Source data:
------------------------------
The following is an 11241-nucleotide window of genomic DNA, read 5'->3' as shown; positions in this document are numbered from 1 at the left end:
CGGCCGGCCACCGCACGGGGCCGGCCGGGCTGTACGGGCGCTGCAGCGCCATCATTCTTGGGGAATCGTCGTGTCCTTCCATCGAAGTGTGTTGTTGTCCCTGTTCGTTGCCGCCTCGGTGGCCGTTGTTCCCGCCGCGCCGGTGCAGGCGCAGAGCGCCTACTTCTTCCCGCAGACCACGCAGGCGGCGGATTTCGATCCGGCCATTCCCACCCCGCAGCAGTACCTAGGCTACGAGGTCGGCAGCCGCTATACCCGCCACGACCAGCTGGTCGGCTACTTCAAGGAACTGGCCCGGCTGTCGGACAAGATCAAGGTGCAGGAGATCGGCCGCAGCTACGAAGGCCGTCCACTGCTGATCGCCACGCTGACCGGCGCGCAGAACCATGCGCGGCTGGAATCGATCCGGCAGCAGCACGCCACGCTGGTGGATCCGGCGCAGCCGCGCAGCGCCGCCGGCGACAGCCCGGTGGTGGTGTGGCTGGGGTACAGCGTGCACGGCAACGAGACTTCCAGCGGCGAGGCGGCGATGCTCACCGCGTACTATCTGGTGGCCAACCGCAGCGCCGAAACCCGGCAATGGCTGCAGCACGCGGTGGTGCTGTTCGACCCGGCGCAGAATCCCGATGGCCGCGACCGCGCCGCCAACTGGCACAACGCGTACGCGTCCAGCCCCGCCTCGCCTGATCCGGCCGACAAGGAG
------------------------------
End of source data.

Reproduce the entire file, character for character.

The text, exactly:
The following is an 11241-nucleotide window of genomic DNA, read 5'->3' as shown; positions in this document are numbered from 1 at the left end:
CGGCCGGCCACCGCACGGGGCCGGCCGGGCTGTACGGGCGCTGCAGCGCCATCATTCTTGGGGAATCGTCGTGTCCTTCCATCGAAGTGTGTTGTTGTCCCTGTTCGTTGCCGCCTCGGTGGCCGTTGTTCCCGCCGCGCCGGTGCAGGCGCAGAGCGCCTACTTCTTCCCGCAGACCACGCAGGCGGCGGATTTCGATCCGGCCATTCCCACCCCGCAGCAGTACCTAGGCTACGAGGTCGGCAGCCGCTATACCCGCCACGACCAGCTGGTCGGCTACTTCAAGGAACTGGCCCGGCTGTCGGACAAGATCAAGGTGCAGGAGATCGGCCGCAGCTACGAAGGCCGTCCACTGCTGATCGCCACGCTGACCGGCGCGCAGAACCATGCGCGGCTGGAATCGATCCGGCAGCAGCACGCCACGCTGGTGGATCCGGCGCAGCCGCGCAGCGCCGCCGGCGACAGCCCGGTGGTGGTGTGGCTGGGGTACAGCGTGCACGGCAACGAGACTTCCAGCGGCGAGGCGGCGATGCTCACCGCGTACTATCTGGTGGCCAACCGCAGCGCCGAAACCCGGCAATGGCTGCAGCACGCGGTGGTGCTGTTCGACCCGGCGCAGAATCCCGATGGCCGCGACCGCGCCGCCAACTGGCACAACGCGTACGCGTCCAGCCCCGCCTCGCCTGATCCGGCCGACAAGGAG